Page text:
He is one of the most original artists on the international scene. A unique, original, distinctive style. In his works we find glamor and spirituality, sensuality and philosophy. We are talking about the American artist Terry Rodgers on show in London at Jerome Zodo Gallery with the exhibition You Were Never Really There. I have the honor to know Terry personally so I took the opportunity to meet him and ask some questions.
You Were Never Really There is your first solo show in the United Kingdom. How did you prepare for this event and what works did you decide to show?
For this show, I was particularly focused on stasis. That caught moment in an instance of silence. The bait of excitement and desire is juxtaposed against the uncertainty and boredom that seems so present in our time. There is a great push and pull, the lure and the repulsion, the fiction and the real, the known and the unknown. This is what I was thinking. And I wanted to create works that looked at this stasis solo, up close, in groups compressed and cinematically.
"Nothing succeeds like excess," said Oscar Wilde. Your works are a celebration of excess: on the one hand your “excess”, with your extraordinary virtuosity, on the other hand the one depicted in your works. What meaning do you give to the word excess?
I prefer to think in terms of complexity. These paintings are a compression of experiences, uncertainties, influences, commercial imagery, gestures, desires and vectors representing the complexity of interactions. “Excess” often suggests “doing” something in excess, an action judged negatively. I want to suggest that we are surrounded by an excess or super-abundance of influences and are perhaps isolated or lonely in the midst of this very complicated world. Every generation invents its own fantasy culture.
One of the main themes of your research, if I'm right, is the disconnection between body and mind in a world that thanks to social networks is instead increasingly connected. More and more often, in the contemporary world, we apply defense mechanisms: we do not fully experience feelings not to suffer, to protect ourselves from failures, disappointments, injuries. In other words we live without transport, motivation. In your artistic practice what does "disconnection" mean?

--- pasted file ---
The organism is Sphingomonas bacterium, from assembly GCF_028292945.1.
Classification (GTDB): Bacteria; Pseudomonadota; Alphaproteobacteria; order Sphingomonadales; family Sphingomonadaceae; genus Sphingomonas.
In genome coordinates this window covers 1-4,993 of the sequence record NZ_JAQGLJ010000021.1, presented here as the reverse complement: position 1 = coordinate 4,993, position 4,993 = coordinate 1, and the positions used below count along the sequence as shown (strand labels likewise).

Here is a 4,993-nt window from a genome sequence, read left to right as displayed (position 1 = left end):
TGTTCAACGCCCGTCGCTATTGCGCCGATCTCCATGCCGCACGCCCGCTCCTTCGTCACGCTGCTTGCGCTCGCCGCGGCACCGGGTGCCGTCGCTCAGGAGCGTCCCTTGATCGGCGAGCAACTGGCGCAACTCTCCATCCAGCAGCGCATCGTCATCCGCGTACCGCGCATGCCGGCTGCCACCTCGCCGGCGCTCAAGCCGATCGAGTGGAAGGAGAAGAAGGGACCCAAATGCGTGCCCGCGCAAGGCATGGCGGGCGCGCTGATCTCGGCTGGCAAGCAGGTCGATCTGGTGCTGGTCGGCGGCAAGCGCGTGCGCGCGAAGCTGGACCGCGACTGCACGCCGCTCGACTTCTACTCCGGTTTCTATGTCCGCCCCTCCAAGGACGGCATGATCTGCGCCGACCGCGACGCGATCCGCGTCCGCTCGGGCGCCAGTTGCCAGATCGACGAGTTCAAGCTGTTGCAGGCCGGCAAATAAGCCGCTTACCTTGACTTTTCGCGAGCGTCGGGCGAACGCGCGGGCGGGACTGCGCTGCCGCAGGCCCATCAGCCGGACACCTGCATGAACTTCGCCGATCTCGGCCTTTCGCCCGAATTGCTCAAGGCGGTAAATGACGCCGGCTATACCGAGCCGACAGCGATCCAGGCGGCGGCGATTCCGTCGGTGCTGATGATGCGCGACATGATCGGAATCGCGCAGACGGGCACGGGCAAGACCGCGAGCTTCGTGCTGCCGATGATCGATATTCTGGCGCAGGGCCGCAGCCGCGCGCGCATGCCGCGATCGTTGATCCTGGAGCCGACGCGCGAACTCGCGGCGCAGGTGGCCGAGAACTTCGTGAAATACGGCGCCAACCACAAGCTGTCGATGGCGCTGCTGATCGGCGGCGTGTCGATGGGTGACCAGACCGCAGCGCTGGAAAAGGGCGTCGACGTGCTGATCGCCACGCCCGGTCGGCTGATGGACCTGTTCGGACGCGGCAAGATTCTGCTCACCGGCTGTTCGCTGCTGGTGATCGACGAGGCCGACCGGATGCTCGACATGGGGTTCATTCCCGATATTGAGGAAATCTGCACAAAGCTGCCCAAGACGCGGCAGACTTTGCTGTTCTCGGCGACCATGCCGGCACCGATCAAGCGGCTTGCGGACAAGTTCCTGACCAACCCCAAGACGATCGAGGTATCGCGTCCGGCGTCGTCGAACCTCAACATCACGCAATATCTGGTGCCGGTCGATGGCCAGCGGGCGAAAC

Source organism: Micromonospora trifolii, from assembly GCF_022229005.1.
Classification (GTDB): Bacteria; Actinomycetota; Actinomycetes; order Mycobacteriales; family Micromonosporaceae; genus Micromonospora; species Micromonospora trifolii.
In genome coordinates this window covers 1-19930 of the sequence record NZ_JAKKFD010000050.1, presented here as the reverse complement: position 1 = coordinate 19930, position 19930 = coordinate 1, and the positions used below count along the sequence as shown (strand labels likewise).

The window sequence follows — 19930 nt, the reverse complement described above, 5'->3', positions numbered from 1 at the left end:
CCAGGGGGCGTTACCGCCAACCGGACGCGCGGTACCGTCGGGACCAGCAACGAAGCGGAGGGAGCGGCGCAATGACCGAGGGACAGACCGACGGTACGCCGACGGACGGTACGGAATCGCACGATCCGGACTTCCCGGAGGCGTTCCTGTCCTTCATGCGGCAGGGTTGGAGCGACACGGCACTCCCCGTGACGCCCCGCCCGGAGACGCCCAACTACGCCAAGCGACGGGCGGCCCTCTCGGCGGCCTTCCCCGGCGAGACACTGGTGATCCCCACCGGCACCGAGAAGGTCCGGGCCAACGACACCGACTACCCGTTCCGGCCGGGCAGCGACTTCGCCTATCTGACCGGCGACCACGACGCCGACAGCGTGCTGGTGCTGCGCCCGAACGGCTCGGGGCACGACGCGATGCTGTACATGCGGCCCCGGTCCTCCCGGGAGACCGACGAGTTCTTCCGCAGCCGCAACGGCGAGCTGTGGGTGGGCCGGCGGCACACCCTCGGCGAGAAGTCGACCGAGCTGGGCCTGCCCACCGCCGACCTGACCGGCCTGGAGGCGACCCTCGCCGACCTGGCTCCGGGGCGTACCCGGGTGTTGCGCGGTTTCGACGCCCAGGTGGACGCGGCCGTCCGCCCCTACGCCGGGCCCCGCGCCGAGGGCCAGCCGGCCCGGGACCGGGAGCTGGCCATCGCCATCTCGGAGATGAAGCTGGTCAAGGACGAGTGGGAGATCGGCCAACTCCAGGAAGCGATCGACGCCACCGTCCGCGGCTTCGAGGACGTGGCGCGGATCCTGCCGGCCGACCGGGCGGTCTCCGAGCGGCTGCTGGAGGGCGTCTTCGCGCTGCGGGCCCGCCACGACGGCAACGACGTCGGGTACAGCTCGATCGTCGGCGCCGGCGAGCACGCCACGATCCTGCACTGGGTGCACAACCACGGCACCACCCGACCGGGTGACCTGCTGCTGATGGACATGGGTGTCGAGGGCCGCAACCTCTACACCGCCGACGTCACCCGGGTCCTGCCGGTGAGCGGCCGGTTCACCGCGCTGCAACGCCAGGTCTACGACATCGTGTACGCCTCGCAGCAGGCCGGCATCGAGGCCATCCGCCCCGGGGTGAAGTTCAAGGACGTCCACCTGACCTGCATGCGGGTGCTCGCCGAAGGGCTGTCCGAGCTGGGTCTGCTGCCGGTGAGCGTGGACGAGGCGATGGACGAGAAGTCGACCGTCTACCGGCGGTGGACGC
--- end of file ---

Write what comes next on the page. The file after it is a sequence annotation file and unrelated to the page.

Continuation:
For me, disconnection suggests that there is actually a desire for connection, a search for relating. And the disconnect is the failure to find a satisfying relatedness. There are many ways that we seem available to each other – parties, social media, etc. – but it never seems easy. And I expect that it has always been like this. I don’t see it as the result of the way the world is today. People endured failed marriages for centuries. Today many end in divorce. Both are a measure of the difficulty.
Your paintings are in most cases large and with a decidedly cinematic cut. We live in a historical moment in which there is a problem of social visibility in a world that is getting bigger and bigger, and in which we feel threatened by a sort of social anonymity. Visibility is "widened" by the media and social networks where the private becomes accessible to all, therefore visible, public. We feel the need to share photos or private information that others are called to confirm with a "like" still giving us a social meaning or a value. Is there a bit of this "exhibitionism" even in your works?
These paintings display a tension between a myriad of desires, suggestions and pressures. I suspect that the threat of social anonymity has been with us from time immemorial. To be ostracized from your tribe or clan was the kiss of death. Inclusion is a type of self-affirmation. No longer living in tiny rural communities, finding our tribe and staying included in it is way more complicated. And self-expression is always a threat to inclusion or community. So the exhibitionism we see is just an expression of need.
Returning to your artistic practice, how do you create your works?
I spend a lot of time photographing models who I think might be able to express some aspect of an inner life. I work with them individually and then later I start to play with how some images can work with others to reveal some of the energy currents in our worlds.
Do you have other upcoming projects in which we can see your works?
My current show in London will be on view at the Jerome Zodo Gallery until November 30. I will have work in a group exhibition at the Rijksmuseum Twente January to November, 2019. I will also participte in a group show in Germany yet to be announced. And I’m working on an upcoming Paris gallery show yet to be announced.